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Herdman has plenty of work to do in rebuilding fractured Toronto FC roster

Toronto FC head coach John Herdman Toronto FC head coach John Herdman - The Canadian Press

TORONTO — Under John Herdman, the Canadian men's soccer team talked proudly — and often — of the brotherhood within the squad.

"We believe within our group," veteran midfielder Jonathan Osorio said on the eve of Canada's opening game against Belgium at the World Cup in Qatar. "With the quality that we have and our brotherhood we can go as far as we want to go.''

"We know it's going to take a lot of hard work, a lot of smart work all over the pitch," added veteran defender Steven Vitoria. "Our brotherhood's going to be tested. But we're excited for all of it.''

Fast forward 11 months and Herdman is now in charge of the worst team in Major League Soccer. Toronto FC closed out its worst-ever season with a 2-0 loss to visiting Orlando City SC on Saturday.

And while Toronto's club motto is "All for One," Herdman quickly learned he has inherited a fractured mess.

Osorio, who leads all Toronto players with 341 games played in all competitions, lifted the curtain on the team a little when asked whether there was a brotherhood this season at the MLS club.

"The truth is no," he said after the Orlando loss. "We didn't do a good job of all sticking together. There's reasons for that, many reasons for why that happened. But I think at some point it became too much. The group wasn't together. There wasn't brotherhood.

"John coming in now, he's working on that and, to be honest, in the last two weeks (under Herdman) the team seemed more together than in a long time after everything that has gone on this year. But yeah, there's a lot of work to do in that sense."

Captain Michael Bradley, who played his last game Saturday before retirement, hinted of the locker-room division when asked prior to the game about what went on behind the scenes this season.

"We were trying to take a club with really big expectations, take a group of players with a lot of different backgrounds and a lot of different experiences and a lot of different levels of motivation, ambition. And we were trying to make a team," he said.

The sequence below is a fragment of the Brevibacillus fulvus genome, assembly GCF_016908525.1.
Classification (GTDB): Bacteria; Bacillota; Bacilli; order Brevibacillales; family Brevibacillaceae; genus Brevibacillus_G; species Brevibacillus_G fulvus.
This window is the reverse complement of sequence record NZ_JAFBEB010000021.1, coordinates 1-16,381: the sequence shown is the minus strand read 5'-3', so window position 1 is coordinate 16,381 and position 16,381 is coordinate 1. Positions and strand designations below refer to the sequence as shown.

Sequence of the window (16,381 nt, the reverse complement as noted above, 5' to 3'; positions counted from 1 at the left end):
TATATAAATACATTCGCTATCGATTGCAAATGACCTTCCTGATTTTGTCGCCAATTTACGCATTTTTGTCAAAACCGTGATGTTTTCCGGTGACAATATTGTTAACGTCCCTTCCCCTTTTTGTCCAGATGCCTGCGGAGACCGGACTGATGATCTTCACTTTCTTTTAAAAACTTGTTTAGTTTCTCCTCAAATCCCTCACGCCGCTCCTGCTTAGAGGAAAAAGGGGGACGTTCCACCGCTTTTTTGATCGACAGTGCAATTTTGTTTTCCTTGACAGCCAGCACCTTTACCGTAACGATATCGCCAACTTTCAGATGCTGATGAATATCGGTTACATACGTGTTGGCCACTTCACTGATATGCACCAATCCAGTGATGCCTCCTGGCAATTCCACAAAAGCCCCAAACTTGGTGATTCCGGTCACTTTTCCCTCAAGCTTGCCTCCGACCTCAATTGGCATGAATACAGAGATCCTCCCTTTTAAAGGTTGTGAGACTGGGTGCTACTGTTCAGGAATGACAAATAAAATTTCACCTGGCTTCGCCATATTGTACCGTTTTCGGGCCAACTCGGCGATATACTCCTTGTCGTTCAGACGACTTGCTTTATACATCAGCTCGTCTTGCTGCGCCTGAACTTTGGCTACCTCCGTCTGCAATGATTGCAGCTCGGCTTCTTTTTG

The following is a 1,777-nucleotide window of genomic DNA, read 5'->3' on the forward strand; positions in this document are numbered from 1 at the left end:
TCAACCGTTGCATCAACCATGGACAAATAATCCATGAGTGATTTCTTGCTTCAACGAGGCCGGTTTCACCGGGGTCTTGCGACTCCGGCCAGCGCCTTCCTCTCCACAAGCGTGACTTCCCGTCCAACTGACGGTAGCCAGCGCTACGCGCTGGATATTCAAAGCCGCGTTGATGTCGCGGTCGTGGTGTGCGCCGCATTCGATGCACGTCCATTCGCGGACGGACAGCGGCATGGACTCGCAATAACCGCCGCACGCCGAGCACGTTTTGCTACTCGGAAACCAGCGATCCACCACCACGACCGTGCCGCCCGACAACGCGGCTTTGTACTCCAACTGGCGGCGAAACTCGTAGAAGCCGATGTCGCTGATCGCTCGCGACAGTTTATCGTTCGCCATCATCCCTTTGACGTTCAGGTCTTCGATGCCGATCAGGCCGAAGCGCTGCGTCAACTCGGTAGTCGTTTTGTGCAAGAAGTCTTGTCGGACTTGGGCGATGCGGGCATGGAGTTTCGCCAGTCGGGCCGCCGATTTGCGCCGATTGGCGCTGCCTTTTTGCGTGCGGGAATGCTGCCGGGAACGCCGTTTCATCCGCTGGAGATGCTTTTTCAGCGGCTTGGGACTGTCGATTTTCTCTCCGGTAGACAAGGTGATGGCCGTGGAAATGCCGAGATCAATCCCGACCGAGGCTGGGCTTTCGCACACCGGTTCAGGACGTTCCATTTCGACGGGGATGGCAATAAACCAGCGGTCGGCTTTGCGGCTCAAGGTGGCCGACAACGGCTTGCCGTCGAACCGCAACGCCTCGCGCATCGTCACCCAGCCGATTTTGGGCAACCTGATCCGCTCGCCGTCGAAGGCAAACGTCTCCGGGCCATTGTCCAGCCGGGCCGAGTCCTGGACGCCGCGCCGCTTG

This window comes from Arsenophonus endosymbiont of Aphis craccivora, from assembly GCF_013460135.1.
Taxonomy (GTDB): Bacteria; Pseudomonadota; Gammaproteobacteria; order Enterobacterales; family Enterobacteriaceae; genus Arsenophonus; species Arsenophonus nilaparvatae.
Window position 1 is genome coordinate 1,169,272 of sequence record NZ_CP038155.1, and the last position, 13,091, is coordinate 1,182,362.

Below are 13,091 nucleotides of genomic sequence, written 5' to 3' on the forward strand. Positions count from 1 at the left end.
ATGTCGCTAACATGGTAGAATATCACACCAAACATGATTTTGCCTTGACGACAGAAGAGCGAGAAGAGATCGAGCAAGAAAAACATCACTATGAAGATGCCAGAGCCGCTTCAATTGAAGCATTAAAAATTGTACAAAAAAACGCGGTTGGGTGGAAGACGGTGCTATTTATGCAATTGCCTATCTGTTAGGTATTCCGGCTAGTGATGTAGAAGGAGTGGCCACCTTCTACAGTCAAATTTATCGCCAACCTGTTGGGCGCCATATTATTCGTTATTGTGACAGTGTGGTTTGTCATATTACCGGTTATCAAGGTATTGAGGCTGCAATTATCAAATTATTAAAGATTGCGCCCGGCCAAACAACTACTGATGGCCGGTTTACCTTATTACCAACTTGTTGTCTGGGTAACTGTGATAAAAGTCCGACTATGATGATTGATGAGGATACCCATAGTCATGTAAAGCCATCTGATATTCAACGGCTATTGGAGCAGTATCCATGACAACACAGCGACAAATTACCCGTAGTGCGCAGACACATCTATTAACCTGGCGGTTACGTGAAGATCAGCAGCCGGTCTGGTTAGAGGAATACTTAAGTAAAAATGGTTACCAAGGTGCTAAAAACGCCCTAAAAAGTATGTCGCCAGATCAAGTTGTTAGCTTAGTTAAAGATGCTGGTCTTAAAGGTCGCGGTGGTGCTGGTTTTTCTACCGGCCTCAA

"That's what it always is. Sometimes it works. Sometimes it works really well … in other moments, you don't have the right group. You don't have the right people."

Herdman says it will take three months to start ridding the team of the "arguments and the backbiting that's been going on ... so they actually want to work and play for each other."

"But we still need to add quality to this group. There's no doubting that," he added. "We need to add some quality in different positions."

Toronto (4-20-10) lost seven straight and won just one of its last 21 games (1-17-3) in finishing a season that set franchise-low records for wins (four), points (22) and wins on the road (zero). At 0-18-1, Toronto also was worst in the league when conceding the first goal of a game.

Changes are coming.

"I provoked the players to say, 'If you want to be here next year, you better be all in,'" Herdman said Saturday after the game.

"There's some players tonight (that) showed what they could be next season," he added. "And some that have showed that maybe they're not right for this club."

Herdman said he finds himself in the same predicament as in 2011 when he took over a Canadian women's team that had just finished last at the World Cup in Germany.

"Do I give these guys the chance to redeem themselves? Or do we completely look at trying to change it and rebuilding it?"